What's a theory to do?

I don’t read Mr. Verb regularly, but I really should. On occasion, he’ll slip into a “moment of theoretical linguistic seriousness” of the kind that we (well, I) attempt to maintain consistently here at phonoloblog (ahem). Case in point: a post from a couple months ago on phonological opacity, following up on a reader’s questions about something mentioned in passing in this post. (Hat-tip to Ed.) The post on opacity concludes:

In any monostratal theory (one without stages of derivation), getting these interactions is a huge problem. This isn’t the place to run through them, but some readers will be familiar with sympathy theory, comparative markedness, and so on. I heard one person sum it up this way a few years ago:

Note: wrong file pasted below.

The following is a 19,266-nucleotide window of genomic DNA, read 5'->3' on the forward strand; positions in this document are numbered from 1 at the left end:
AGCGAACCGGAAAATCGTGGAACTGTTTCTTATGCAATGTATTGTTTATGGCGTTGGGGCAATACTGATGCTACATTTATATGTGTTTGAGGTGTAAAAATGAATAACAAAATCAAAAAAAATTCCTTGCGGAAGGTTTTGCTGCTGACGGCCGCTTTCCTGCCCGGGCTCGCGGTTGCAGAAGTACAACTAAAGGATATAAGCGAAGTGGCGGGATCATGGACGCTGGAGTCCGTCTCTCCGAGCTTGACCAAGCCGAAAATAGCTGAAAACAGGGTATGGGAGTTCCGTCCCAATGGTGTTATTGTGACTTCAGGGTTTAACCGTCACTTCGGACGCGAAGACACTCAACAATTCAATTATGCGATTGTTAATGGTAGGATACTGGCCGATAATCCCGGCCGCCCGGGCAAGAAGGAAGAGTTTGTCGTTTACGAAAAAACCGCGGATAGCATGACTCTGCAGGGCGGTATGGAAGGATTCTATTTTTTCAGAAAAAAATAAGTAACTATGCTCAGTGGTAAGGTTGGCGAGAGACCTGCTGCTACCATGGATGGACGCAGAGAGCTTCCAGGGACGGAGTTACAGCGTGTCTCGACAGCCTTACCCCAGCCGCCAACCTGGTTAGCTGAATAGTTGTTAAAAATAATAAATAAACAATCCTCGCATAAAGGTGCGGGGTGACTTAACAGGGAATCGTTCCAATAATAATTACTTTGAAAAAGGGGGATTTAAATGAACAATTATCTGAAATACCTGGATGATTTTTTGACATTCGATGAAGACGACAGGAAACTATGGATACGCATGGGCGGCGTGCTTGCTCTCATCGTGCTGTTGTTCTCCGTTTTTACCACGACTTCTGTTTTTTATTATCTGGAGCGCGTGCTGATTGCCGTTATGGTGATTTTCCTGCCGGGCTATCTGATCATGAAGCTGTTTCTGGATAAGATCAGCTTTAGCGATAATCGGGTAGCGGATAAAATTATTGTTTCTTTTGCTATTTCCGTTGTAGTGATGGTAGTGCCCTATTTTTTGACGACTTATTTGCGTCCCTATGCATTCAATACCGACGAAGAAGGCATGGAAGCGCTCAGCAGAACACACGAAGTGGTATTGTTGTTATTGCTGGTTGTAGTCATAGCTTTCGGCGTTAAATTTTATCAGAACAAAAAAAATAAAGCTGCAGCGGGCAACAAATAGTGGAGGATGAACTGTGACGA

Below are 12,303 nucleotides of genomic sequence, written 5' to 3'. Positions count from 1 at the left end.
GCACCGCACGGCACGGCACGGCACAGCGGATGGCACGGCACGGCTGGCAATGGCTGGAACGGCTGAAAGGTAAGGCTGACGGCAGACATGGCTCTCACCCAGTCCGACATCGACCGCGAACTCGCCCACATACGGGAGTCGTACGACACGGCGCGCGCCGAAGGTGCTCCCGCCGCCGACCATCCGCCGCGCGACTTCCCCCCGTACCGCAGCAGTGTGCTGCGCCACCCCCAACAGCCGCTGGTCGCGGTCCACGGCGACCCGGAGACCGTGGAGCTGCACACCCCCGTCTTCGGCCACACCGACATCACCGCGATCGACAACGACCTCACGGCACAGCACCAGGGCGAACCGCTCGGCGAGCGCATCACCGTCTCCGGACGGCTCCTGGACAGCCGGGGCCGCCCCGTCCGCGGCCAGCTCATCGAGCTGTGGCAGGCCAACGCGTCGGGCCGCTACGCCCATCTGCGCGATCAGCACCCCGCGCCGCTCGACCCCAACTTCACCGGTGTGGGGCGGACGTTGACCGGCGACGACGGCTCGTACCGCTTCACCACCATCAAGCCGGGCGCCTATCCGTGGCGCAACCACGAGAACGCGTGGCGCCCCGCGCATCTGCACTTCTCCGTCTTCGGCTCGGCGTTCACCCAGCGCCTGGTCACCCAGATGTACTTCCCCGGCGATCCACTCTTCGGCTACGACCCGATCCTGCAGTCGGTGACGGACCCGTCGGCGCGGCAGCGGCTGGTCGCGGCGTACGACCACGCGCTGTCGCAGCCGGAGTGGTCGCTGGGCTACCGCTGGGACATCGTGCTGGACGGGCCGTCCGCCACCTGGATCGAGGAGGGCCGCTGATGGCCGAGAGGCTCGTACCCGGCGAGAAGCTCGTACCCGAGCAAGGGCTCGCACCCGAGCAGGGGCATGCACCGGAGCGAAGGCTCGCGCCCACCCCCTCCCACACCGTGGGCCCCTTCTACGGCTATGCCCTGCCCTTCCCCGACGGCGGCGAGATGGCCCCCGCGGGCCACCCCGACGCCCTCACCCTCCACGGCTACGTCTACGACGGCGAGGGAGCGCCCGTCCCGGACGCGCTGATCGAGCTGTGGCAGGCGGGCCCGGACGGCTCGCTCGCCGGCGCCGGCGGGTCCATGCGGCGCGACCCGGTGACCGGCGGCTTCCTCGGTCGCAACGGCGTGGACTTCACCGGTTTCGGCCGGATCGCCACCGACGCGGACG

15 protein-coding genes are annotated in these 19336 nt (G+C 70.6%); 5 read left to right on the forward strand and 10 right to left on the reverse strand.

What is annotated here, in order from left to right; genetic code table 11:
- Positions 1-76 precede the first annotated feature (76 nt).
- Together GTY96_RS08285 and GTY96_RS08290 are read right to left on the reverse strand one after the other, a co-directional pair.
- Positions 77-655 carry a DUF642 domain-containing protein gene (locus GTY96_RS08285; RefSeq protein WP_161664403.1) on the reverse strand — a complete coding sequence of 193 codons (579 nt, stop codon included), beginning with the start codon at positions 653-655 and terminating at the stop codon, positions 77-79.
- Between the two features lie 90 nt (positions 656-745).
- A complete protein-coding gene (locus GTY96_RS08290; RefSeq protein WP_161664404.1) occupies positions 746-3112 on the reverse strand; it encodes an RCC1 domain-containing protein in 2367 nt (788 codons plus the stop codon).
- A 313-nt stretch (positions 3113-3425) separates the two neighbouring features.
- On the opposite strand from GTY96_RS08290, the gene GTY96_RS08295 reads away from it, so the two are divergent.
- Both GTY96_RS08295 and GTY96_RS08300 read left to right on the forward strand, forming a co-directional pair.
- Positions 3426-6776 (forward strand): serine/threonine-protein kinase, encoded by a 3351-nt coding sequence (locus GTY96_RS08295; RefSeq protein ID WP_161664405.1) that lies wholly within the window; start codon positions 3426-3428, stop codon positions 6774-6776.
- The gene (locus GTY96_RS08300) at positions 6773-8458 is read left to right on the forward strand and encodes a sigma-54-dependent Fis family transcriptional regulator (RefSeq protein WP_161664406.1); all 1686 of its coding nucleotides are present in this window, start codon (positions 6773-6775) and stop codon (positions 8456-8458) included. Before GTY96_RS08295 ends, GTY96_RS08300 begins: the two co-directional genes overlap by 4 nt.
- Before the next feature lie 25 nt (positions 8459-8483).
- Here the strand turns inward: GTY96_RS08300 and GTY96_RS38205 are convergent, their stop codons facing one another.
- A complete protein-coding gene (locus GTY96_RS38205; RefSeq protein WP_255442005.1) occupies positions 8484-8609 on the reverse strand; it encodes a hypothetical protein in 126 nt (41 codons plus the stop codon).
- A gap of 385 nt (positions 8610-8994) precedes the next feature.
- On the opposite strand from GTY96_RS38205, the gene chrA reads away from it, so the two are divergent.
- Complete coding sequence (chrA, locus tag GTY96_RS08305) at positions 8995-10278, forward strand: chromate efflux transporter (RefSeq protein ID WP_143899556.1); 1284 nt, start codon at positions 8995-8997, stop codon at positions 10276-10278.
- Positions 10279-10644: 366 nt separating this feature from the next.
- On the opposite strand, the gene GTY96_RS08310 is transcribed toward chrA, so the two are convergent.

Opacity is ubiquitous in human language, and earlier theories of phonology could deal with it easily. It’s hard to see why those advantages have been abandoned for an approach that can’t handle opacity without lots of gymnastics, if at all, for benefits that don’t look all that great.

(I’m pretty sure that it’s safe to assume that “earlier theories of phonology” refers to serial, rule-based generative phonology in the SPE-and-subsequent-developments sense, and that “any monostratal theory (one without stages of derivation)” and “an approach that can’t handle opacity without lots of gymnastics, if at all” refers to Optimality Theory. Correct me if I’m wrong.)